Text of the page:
Write like a professional, get the chapters right

By getting the word count right. How?

Scene by scene.

I’ve written in the past about the word count for books but a book is made up of chapters. And chapters are made up of scenes. 

A mixture of really short and really long chapters may give your reader a case of whiplash. Make sure that doesn’t happen. 

There is nothing wrong with varying chapter length or writing a book with all short chapters, but I’d avoid the extreme. Scenes set the pace and like stepping stones lead your reader through the book. 

Randy Ingermanson on Advanced Fiction Writing, reminds us to think SCENES not CHAPTERS.

Controlling Chapter Lengths in Your Novel

Things from his post I want to remember:

  • Chapters are stepping stones to take the reader through your book.
  • Chapters consist and are controlled by SCENES.
  • Varying scene length is okay. But be consistent.
  • A good average word count for a scene is 1000-1500.
    • A little more or a little less the Keyword is average.
  • A good scene count for a chapter is driven by the scenes.
  • My writing style dictates the word count for scenes.
  • Chapter word count is determined by the number of chapters in the book.
    • 70,000 ÷ 3,000 = 23 chapters
    • 70,000 ÷ 2,000 = 28 chapters
    • ? ÷? =? chapters (you do the math.)
  • Don’t pad a scene with words just for the sake of the count.
  • Only add words to a scene that move the story forward.

Be sure and click on Randy’s link above and read his article. He has lots more to say about writing scenes that add up to a book.

Do you think in scenes when writing a chapter?

What do you think is a good length for a chapter?

Do you write the scenes first and then divide up into chapters?

Have a tip about finding that chapter/scene balance? Do share.





Do you want to know how long to make a story?

Size matters.

Some say write until your done, but as with all things, there is a rule of thumb. And knowing where the goal-line is may be helpful.

Want to know the answer?

I do agree we should write until finished, however, goals and guidelines are helpful. And as usual, successful writers/bloggers come to the rescue. With the help of friends, you can take the guesswork out of the numbers. 


Flash Fiction?

Generally, unless restricted by rules of a publication or contest, the word count for Flash Fiction is under 1,000. If submitting to a specific publication be sure and check their requirements.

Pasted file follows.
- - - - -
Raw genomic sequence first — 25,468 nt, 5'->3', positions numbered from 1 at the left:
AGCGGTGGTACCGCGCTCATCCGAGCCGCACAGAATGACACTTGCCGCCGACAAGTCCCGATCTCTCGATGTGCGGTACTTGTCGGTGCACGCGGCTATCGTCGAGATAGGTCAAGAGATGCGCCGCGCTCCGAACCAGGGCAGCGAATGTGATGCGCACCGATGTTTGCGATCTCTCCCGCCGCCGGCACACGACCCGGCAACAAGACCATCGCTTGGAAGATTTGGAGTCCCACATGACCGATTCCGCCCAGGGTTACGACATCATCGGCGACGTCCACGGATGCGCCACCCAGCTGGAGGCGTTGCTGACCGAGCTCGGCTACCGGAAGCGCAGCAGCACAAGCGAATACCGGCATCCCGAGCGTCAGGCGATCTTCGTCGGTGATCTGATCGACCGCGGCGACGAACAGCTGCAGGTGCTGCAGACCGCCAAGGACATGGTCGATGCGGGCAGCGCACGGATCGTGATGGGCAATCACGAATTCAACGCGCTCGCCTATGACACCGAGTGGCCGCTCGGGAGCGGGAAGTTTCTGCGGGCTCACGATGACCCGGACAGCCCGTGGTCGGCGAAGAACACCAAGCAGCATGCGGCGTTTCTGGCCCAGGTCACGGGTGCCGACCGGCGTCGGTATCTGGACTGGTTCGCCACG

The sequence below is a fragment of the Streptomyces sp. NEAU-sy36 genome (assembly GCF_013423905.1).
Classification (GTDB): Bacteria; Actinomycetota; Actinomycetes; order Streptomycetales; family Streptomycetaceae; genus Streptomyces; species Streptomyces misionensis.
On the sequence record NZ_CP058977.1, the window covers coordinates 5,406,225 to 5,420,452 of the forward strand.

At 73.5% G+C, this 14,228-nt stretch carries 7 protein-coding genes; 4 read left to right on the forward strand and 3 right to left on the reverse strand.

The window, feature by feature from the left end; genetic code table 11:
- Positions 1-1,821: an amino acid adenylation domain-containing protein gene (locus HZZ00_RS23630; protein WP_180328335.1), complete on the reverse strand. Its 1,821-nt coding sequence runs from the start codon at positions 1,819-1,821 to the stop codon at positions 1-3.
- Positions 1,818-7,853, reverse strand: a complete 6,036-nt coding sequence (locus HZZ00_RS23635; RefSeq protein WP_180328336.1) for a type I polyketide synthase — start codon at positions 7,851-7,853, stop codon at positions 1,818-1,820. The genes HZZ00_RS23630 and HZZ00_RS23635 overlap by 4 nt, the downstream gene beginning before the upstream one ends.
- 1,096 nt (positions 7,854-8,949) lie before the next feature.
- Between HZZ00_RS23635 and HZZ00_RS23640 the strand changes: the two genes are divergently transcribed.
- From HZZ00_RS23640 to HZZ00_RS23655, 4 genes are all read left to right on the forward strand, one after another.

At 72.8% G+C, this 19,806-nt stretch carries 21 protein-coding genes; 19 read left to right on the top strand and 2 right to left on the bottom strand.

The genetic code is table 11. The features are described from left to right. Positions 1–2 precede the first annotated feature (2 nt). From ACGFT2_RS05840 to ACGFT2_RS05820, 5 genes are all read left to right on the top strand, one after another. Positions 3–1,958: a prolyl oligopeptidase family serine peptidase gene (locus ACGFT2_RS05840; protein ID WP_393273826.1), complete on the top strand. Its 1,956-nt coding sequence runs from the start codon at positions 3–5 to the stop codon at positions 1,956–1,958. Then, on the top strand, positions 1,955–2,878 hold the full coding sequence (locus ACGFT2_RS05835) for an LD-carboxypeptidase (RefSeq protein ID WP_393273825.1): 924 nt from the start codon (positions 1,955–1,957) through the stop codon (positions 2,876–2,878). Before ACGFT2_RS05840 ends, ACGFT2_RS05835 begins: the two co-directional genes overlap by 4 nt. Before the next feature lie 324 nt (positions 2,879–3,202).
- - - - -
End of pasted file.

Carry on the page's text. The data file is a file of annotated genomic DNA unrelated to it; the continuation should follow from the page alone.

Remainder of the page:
A Drabble?

A Drabble is exactly 100 words, not including the title. Writing 100 words is not as easy as you might think. Takes practice. Give it a try.

Short story?

A short story length generally falls somewhere between 1,500 and 4,000 words. As with flash fiction, if submitting to a specific publication, check their rules.

Novelette, Novela?

In our fast-paced world, the Novelette and Novela are becoming very popular.  A Novelette is usually between 7,000 and 20,000. The Novela word count is between 20,000 -40,000.

Novel or Epic?

Novels vary between 40,000 – 110,000 depending on genre. Writing an epic is a big challenge. These tombs are over 110,000. Whew!

Here are my own cheat sheets.

Feel free to copy and paste them into your computer.

Robin Woods breaks down the word count further into genres. Be sure and read her post…



Christine Frazier breaks down the books into chapters and chapter count. This information can be really helpful in keeping your book consistent. Know where and how to break a chapter is important. Unless there is a compelling reason, you wouldn’t want your book to give the reader whiplash with one chapter 1000 words and the next one 4,500. Christine breaks down a few popular novels for us.

Playing the Numbers: Basic Word Counts by 


As with all rules, some are made to be broken. But, I find having guidelines and goals make me a better writer. What about you?

Want to read more about correct word counts keep reading. Here are more great posts on the subject.

Novel and Short Story Word Counts | WritersDigest.com 

What is the Perfect Length of Short Stories? 

How to Write a Drabble

Was this information helpful?

Do you think guidelines are useful?

Leave me a comment and tell me what you think.



How to know your word count with Scrivener

It’s super easy!

I like to set goals for my writing, little ones, and big ones.

                    Image Source

When I sit down to write, I set a word count goal. Now I don’t always reach each goal, but at least I’m shooting at a specific target.

I begin each project with a big word count goal for my manuscript. Then I set small goals every time I sit down to write. Scrivener makes both easy to do and monitor. And for those of you who are doing the NaNoWriMo next month, these tips might come in real handy.

Below is another short tutorial to show you how I set these word count goals. Also, I took a minute to answer your questions about different templates found in Scrivener.

Do you have any Scrivener tips?

Do you like to keep up with your word count?

Are you going to participate in NaNoWriMo?

More info with Scrivener and word count feature: 

Track Your Word Count and Progress with Scrivener By

Project Targets at Simply Scrivener

NaNo Tips for Writing with Scrivener 

I’d love to hear from you, let me know how you’re doing! Leave a comment or click the “write me” tab or look for me on Twitter @jeancogdell, Facebook at jean.cogdell and Amazon.com, stop by and say hey! The lights are on, and I’m waiting.

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